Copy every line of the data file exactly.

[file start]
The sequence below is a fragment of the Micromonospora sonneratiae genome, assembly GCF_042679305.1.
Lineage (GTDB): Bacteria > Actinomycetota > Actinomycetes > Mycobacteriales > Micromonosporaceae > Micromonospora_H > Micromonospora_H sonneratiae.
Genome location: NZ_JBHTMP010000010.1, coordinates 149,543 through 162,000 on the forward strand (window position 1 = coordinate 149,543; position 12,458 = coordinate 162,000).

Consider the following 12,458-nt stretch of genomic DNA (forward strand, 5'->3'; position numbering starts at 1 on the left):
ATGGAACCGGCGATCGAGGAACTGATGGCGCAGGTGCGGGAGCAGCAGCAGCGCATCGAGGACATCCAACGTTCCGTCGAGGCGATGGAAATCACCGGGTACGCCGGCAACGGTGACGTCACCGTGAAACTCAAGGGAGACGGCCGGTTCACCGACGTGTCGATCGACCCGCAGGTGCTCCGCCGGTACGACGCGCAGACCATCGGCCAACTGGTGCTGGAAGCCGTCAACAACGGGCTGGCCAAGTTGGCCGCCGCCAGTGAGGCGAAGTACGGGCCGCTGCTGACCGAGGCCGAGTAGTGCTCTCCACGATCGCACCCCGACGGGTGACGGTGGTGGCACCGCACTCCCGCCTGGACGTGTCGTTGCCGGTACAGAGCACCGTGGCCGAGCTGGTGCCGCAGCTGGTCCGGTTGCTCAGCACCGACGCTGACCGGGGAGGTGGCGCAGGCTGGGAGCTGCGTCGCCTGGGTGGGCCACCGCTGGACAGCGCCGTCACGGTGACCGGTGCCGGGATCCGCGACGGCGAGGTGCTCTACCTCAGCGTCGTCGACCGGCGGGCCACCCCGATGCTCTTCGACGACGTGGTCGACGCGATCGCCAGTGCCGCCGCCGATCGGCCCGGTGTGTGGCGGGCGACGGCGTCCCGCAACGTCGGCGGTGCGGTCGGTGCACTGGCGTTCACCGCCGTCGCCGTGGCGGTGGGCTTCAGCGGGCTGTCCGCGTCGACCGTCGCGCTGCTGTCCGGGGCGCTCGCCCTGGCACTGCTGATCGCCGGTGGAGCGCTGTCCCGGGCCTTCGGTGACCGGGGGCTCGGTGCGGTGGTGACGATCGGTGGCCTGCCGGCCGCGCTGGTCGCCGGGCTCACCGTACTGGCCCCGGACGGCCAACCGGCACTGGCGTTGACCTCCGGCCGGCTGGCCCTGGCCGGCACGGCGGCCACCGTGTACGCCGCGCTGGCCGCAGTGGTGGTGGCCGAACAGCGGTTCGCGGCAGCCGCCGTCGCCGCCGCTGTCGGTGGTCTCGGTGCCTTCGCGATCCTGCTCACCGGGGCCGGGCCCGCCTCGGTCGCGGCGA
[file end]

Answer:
The sequence below is a fragment of the Micromonospora sonneratiae genome, assembly GCF_042679305.1.
Lineage (GTDB): Bacteria > Actinomycetota > Actinomycetes > Mycobacteriales > Micromonosporaceae > Micromonospora_H > Micromonospora_H sonneratiae.
Genome location: NZ_JBHTMP010000010.1, coordinates 149,543 through 162,000 on the forward strand (window position 1 = coordinate 149,543; position 12,458 = coordinate 162,000).

Consider the following 12,458-nt stretch of genomic DNA (forward strand, 5'->3'; position numbering starts at 1 on the left):
ATGGAACCGGCGATCGAGGAACTGATGGCGCAGGTGCGGGAGCAGCAGCAGCGCATCGAGGACATCCAACGTTCCGTCGAGGCGATGGAAATCACCGGGTACGCCGGCAACGGTGACGTCACCGTGAAACTCAAGGGAGACGGCCGGTTCACCGACGTGTCGATCGACCCGCAGGTGCTCCGCCGGTACGACGCGCAGACCATCGGCCAACTGGTGCTGGAAGCCGTCAACAACGGGCTGGCCAAGTTGGCCGCCGCCAGTGAGGCGAAGTACGGGCCGCTGCTGACCGAGGCCGAGTAGTGCTCTCCACGATCGCACCCCGACGGGTGACGGTGGTGGCACCGCACTCCCGCCTGGACGTGTCGTTGCCGGTACAGAGCACCGTGGCCGAGCTGGTGCCGCAGCTGGTCCGGTTGCTCAGCACCGACGCTGACCGGGGAGGTGGCGCAGGCTGGGAGCTGCGTCGCCTGGGTGGGCCACCGCTGGACAGCGCCGTCACGGTGACCGGTGCCGGGATCCGCGACGGCGAGGTGCTCTACCTCAGCGTCGTCGACCGGCGGGCCACCCCGATGCTCTTCGACGACGTGGTCGACGCGATCGCCAGTGCCGCCGCCGATCGGCCCGGTGTGTGGCGGGCGACGGCGTCCCGCAACGTCGGCGGTGCGGTCGGTGCACTGGCGTTCACCGCCGTCGCCGTGGCGGTGGGCTTCAGCGGGCTGTCCGCGTCGACCGTCGCGCTGCTGTCCGGGGCGCTCGCCCTGGCACTGCTGATCGCCGGTGGAGCGCTGTCCCGGGCCTTCGGTGACCGGGGGCTCGGTGCGGTGGTGACGATCGGTGGCCTGCCGGCCGCGCTGGTCGCCGGGCTCACCGTACTGGCCCCGGACGGCCAACCGGCACTGGCGTTGACCTCCGGCCGGCTGGCCCTGGCCGGCACGGCGGCCACCGTGTACGCCGCGCTGGCCGCAGTGGTGGTGGCCGAACAGCGGTTCGCGGCAGCCGCCGTCGCCGCCGCTGTCGGTGGTCTCGGTGCCTTCGCGATCCTGCTCACCGGGGCCGGGCCCGCCTCGGTCGCGGCGA